Saturday, August 27, 2011

Weekend News Round-Up: Bachmann and Gays, Post-Gay Discussion, and Bible Belt Family Values

A selection of articles from the week that caught my eye, on disparate topics:

At Huffington Post, Karl Frisch notes that a gay teen bashed to death recently, Marcellus Richard Andrews, was killed in Michelle Bachman's hometown of Waterloo, Iowa.  Frisch argues that, given Bachmann's track record on gay issues, this is well worth noting, and he moves to the following conclusion:

When politicians like Bachmann make nasty comments about gay people and support government-sanctioned discrimination that treats LGBT Americans as something less than equal, they make it easier for the seeds of hate to take hold. In the minds of those capable of committing these horrible hate crimes, if gay men and lesbians aren't legally permitted to pursue happiness, why give them liberty? Why allow them to live?

People like Marcellus Richard Andrews deserve to know how a Bachmann presidency would impact their lives. They deserve to know why a leading candidate for president would say such hateful things about them and their friends.

Also at HuffPo, Oscar Raymundo has a problem with the labels "professional gay" and "post-gay."   In particular, he senses internalized homophobia buried within the latter tag.

I share Raymundo's distaste for the post-gay designation.  My own concern is this: this analysis of the gay movement in the U.S. is pushed by influential gay men living in affluent, high-profile gay enclaves in large cities.  The implication that we can now comfortably move to a post-gay moment in which no one notices very much that folks are gay or straight may work for them--they may have gotten what they want or need--but it is ludicrously misapplied to much of the nation.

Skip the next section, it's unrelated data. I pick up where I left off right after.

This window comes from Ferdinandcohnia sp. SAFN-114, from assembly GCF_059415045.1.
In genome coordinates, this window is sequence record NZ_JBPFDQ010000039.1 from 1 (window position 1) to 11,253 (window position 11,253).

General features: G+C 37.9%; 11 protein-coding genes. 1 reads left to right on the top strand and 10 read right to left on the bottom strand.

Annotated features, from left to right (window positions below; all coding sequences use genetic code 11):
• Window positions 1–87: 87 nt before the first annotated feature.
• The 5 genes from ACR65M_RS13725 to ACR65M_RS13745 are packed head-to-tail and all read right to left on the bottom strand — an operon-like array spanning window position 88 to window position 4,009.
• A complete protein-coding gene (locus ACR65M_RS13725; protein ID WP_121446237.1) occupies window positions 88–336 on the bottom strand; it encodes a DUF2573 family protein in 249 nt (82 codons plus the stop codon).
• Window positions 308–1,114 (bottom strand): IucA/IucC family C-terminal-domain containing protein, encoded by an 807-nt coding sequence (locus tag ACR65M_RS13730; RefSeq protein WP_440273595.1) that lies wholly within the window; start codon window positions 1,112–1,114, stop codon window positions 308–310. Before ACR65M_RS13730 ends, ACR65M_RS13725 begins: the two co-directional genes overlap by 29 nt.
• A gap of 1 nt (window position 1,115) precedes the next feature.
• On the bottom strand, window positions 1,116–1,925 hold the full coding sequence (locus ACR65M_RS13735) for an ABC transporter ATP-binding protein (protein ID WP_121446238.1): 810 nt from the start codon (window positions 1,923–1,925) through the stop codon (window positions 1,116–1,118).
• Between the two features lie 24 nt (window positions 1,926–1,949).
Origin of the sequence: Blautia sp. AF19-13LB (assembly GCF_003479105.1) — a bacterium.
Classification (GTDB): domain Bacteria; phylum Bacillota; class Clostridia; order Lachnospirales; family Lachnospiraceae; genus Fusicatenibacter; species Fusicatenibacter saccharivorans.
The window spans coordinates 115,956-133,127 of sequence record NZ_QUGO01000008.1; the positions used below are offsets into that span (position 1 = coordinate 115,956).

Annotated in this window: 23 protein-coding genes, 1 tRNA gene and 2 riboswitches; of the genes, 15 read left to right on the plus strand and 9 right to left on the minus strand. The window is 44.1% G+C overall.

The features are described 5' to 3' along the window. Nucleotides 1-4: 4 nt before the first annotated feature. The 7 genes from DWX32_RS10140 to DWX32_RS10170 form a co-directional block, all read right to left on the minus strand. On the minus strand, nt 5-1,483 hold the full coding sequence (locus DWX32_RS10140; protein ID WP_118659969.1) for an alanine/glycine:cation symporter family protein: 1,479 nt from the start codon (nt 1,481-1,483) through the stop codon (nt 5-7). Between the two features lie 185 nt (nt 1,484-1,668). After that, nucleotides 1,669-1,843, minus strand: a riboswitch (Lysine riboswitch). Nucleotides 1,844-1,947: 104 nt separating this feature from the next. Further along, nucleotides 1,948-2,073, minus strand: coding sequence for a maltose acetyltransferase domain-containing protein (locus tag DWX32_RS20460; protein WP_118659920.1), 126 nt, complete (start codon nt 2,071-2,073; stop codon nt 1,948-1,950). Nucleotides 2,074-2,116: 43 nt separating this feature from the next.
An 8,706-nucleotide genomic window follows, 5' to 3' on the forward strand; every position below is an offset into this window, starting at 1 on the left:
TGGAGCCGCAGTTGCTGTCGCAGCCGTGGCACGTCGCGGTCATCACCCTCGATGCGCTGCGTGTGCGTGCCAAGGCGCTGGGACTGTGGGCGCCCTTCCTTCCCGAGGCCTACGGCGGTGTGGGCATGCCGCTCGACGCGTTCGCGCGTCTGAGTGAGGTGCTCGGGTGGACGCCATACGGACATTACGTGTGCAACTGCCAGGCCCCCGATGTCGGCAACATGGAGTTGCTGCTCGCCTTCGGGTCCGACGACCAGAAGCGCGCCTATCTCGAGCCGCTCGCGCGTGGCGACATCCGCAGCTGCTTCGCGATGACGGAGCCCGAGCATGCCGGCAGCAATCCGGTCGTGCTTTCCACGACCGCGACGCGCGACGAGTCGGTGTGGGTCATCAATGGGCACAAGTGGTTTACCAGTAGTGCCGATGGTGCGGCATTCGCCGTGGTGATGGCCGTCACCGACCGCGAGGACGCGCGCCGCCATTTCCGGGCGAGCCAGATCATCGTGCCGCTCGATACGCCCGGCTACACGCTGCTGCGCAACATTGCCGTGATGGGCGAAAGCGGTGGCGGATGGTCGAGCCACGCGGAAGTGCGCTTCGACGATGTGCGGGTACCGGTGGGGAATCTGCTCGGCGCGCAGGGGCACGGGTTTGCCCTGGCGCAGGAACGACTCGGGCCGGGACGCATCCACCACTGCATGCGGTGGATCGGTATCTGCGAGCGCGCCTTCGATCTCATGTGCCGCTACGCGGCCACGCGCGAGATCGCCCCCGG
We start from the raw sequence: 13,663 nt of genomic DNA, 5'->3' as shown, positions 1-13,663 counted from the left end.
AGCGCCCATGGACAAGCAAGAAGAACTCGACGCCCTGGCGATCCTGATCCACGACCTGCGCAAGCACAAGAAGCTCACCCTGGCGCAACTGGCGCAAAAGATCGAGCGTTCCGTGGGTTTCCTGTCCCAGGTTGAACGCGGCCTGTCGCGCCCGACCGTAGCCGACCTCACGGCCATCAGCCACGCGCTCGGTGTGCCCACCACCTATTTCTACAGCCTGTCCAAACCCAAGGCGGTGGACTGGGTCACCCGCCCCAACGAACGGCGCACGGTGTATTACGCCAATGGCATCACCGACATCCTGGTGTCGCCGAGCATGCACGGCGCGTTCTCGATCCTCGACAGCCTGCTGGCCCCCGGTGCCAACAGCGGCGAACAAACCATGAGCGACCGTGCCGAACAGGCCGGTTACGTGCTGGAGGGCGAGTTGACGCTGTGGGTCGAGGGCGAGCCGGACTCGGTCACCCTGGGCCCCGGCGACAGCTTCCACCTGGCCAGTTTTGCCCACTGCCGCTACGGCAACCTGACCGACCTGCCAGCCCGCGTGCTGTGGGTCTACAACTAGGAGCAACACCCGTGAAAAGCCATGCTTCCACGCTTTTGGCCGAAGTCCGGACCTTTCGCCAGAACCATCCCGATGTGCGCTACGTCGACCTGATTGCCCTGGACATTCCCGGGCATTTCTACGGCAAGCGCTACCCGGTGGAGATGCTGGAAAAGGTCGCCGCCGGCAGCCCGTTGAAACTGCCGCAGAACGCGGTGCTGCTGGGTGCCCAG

As the story of Marcellus Richard Andrews illustrates, it still matters whether someone is gay in Waterloo, Iowa.  Or Rough and Ready, Arkansas, Erewhon, Texas, and numerous other small communities throughout the heartland.

While our comfortably situated confreres in the elite cultural centers of the country may think they've arrived and now can shrug off the tag "gay," many of us are fighting for our lives in the rest of the nation.  For our gay lives.

And speaking of the heartland, and, in particular, the bible belt portion of it: surprise, surprise.  As Katia Hetter reports at CNN, a recent report of the Census Bureau shows divorce rates far higher in precisely those areas of the U.S. with the strongest religiously-based family-values ethics.  In the places, in other words, where many people are likely to fear same-sex marriage because it will destroy traditional marriage . . . . 

Meanwhile, look at what the latest Annie B. Casey Foundation Kids Count study finds about the same area of the country, when it measures how the states of that area meet the challenge of children's needs, with its child well-being index: sort this year's state-by-state ranking by numerical value, and you'll find that almost every single state at the bottom of the heap is a staunch bible-belt, family-values, pro-Republican state.  The only two states ranking among the 10 worst in the nation for well-being of children outside that area are New Mexico and Nevada.

As the 2012 elections approach, Catholics who imagine that they can promote pro-life values by allying themselves with the religious groups that dominate in the strongly Republican, "pro-family" part of the nation need to have their eyes wide open.  There's not much pro-family or pro-life about letting the needs of children go unmet, while preaching family values you don't even live yourself.

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